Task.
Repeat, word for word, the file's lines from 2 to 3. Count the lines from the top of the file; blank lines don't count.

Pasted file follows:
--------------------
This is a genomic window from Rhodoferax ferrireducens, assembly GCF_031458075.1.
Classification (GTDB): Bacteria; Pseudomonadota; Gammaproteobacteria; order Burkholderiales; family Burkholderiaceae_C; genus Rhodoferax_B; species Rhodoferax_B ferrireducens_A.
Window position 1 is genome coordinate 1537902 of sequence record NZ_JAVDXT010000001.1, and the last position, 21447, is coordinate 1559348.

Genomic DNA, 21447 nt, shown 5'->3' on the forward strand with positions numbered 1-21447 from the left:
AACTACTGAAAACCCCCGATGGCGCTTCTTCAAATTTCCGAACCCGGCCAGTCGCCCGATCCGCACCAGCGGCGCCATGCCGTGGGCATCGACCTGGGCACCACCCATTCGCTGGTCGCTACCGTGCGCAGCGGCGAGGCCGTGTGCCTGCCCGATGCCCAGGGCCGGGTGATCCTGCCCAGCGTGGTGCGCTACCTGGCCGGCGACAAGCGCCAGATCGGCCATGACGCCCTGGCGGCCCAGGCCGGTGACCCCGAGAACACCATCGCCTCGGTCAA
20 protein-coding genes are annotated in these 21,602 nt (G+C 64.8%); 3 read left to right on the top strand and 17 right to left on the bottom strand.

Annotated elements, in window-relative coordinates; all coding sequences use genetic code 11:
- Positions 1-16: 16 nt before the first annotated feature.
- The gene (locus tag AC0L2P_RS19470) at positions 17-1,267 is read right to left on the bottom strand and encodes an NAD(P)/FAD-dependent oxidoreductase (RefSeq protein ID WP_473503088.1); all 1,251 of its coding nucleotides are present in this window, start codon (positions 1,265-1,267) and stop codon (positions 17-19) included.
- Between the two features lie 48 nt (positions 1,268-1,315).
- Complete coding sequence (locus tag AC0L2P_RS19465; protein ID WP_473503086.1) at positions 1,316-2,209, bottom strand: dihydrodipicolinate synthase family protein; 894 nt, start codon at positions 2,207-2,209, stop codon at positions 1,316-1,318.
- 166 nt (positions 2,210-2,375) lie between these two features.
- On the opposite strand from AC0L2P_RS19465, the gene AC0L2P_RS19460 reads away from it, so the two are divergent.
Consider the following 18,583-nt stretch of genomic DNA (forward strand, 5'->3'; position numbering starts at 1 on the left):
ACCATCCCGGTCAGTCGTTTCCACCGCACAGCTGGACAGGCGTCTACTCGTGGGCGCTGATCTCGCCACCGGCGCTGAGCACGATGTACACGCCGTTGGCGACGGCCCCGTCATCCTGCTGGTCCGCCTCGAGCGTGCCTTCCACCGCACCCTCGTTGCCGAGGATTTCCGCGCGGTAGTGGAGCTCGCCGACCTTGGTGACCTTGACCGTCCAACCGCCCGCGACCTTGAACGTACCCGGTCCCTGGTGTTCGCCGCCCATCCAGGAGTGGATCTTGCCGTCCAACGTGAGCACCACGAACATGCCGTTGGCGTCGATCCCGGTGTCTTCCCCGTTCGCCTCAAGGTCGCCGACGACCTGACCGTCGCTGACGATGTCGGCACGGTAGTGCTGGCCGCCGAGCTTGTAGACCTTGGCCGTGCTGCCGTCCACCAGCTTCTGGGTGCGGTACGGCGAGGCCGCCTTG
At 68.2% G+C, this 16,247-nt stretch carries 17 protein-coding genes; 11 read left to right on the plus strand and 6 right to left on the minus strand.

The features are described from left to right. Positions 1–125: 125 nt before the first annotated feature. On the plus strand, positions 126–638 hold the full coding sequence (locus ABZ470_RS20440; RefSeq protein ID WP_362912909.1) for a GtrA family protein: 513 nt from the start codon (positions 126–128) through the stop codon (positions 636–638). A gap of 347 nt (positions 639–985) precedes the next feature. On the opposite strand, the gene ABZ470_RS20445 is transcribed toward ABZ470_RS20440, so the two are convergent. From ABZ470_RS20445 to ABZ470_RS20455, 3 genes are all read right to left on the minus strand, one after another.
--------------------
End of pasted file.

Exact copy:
Classification (GTDB): Bacteria; Pseudomonadota; Gammaproteobacteria; order Burkholderiales; family Burkholderiaceae_C; genus Rhodoferax_B; species Rhodoferax_B ferrireducens_A.
Window position 1 is genome coordinate 1537902 of sequence record NZ_JAVDXT010000001.1, and the last position, 21447, is coordinate 1559348.